Wednesday, 27th March 2013
On behalf of the Independent group of Senators, I pay tribute to and thank Jimmy Walsh. As I will have only been a Member for two years in May next, my memories of Jimmy do not go back as far as those of other speakers. However, I used to read Jimmy’s accounts of Seanad proceedings before I entered the Oireachtas and had the opportunity to meet the legend. I thank him most sincerely for his advice and the insights he gave me in the corridors of Leinster House. His journalistic skills are clear. He is able to get to the heart of an issue and understand what speakers are driving at. He has given me great encouragement in my work as a Senator, including, on occasion, to press a little harder on certain issues as perhaps I seek consensus a little too much. We will, however, leave that issue for another discussion. Even in the relatively short time I have known Jimmy, I feel I have made a real friend, someone who will give critical advice but also explain in his newspaper articles what takes place in the House. I echo the tributes paid to him.
The issues of insolvency and early childhood education and care must be decoupled. The latter is about the child, not the status of his or her parents or whether they are working. We need to decouple these issues and discuss them separately.
On the issue of direct provision, last Saturday The Irish Times featured an excellent article by Breda O’Brien under the title “Inhumane asylum seeker system needs radical reform”. A letter by Dr. Joan Giller in today’s edition of the same newspaper is a must-read for all of us as it provides a marvellously accurate account of the harrowing system of direct provision offered in this country. Given that Dr. Giller has worked in direct provision accommodation since 2007, her comments are not hearsay. I have raised the issue of direct provision several times, primarily on the Adjournment, and recently took it upon myself to visit the direct provision accommodation in Hatch Hall as well as a site in Athlone located behind a Department of Education and Skills building which houses 100 mobile homes for asylum seekers. I was accompanied by Senators Fiach Mac Conghail and Katherine Zappone.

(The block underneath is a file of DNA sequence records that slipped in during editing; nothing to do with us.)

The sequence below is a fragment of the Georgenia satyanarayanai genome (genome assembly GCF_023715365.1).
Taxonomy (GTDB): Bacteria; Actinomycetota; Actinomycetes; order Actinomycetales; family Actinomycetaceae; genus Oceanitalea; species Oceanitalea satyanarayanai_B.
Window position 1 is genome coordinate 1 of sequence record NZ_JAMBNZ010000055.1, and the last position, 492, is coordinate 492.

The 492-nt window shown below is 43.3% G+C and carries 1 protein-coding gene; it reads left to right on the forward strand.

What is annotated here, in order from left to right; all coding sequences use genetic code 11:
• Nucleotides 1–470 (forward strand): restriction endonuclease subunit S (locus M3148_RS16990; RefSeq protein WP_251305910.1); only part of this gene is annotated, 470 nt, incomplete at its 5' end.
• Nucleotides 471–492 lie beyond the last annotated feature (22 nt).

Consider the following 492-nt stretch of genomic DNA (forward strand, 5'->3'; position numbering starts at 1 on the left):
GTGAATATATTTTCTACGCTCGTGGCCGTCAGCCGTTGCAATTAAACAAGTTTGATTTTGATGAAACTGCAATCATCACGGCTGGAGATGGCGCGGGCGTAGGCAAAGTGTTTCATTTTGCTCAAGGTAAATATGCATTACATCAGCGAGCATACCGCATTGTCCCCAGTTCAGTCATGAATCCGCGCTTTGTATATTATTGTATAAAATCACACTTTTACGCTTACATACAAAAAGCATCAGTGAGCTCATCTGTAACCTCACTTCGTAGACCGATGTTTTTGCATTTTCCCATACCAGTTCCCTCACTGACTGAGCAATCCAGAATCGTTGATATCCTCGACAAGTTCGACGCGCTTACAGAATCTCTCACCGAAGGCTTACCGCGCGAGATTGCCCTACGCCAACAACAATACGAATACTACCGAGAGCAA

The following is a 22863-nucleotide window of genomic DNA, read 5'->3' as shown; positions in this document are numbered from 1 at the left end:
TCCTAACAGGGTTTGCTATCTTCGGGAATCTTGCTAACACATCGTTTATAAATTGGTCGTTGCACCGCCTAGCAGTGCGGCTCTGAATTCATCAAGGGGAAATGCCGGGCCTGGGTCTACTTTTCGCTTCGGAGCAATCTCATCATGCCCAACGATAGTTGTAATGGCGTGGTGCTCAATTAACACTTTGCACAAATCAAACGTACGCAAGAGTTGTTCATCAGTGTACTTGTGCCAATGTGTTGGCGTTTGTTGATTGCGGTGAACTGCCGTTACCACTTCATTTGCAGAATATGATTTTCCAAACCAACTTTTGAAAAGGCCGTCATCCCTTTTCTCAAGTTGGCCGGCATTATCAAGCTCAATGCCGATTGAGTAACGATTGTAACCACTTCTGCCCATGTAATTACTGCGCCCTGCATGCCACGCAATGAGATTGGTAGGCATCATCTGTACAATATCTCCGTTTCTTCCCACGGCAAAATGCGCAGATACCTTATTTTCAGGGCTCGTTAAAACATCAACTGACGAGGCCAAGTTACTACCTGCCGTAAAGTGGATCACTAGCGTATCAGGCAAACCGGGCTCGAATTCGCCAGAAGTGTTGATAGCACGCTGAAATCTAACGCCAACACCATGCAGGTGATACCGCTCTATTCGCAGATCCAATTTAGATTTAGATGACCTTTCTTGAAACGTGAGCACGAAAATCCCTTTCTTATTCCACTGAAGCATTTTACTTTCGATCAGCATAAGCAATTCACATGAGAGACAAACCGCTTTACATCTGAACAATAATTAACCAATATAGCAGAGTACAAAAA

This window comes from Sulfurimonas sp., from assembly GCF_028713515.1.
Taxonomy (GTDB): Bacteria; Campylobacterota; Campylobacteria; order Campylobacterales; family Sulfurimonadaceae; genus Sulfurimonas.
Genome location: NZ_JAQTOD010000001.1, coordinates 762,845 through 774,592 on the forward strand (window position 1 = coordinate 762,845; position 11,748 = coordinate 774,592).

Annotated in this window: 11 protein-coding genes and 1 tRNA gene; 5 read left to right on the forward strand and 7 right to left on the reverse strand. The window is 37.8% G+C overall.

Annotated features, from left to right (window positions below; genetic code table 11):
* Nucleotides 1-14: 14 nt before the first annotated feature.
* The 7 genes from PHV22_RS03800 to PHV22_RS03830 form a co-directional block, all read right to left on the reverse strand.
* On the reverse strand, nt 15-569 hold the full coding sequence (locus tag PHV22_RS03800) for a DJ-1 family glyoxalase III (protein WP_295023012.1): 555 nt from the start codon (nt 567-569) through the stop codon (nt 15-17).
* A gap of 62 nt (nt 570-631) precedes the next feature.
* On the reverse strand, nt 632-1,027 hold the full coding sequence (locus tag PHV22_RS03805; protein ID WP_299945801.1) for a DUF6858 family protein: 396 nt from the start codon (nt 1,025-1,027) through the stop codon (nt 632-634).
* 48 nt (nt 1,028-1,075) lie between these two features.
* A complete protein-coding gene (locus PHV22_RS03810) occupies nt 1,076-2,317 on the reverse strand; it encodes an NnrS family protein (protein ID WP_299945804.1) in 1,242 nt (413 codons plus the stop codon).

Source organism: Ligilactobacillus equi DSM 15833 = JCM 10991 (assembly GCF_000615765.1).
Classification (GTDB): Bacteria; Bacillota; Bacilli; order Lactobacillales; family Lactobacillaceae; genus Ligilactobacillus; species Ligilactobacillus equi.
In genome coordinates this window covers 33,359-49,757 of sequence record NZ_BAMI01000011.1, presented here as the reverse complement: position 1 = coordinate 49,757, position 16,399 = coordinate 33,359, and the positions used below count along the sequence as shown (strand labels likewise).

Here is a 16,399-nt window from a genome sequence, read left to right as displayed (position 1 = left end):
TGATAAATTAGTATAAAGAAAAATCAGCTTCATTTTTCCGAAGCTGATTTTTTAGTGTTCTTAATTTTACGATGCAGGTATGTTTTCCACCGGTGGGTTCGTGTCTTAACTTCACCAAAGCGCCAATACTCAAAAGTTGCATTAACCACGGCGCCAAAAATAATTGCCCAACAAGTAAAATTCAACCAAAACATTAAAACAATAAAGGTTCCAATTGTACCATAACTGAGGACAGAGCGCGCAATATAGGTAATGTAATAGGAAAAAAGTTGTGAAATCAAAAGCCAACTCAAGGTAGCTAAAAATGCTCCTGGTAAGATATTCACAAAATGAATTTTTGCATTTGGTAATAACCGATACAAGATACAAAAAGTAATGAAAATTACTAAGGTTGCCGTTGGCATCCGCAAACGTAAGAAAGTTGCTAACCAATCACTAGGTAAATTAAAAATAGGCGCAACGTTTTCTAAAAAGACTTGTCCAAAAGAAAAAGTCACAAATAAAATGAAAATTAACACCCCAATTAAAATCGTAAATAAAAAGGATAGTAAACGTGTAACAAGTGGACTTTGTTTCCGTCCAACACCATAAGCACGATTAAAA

I refer to the work done on this issue by a group of committed Senators from all parties and none. As such, this not a party political issue. I call on the Leader to arrange a debate on the system of direct provision, in particular, to address the appropriateness of direct provision for the welfare and development of the 1,725 children who have been in the system not for one or two months, but several years. When we speak of institutionalising people, we should not forget this is being done now. I call for the establishment of an independent complaints mechanism and inspection system for direct provision centres. The Government’s Special Rapporteur on Child Protection called for such a system to be introduced one year ago. Let us debate and face up to this issue as it can no longer be tolerated. Will we wait for another 20 years to have another Ryan report published, this time on direct provision?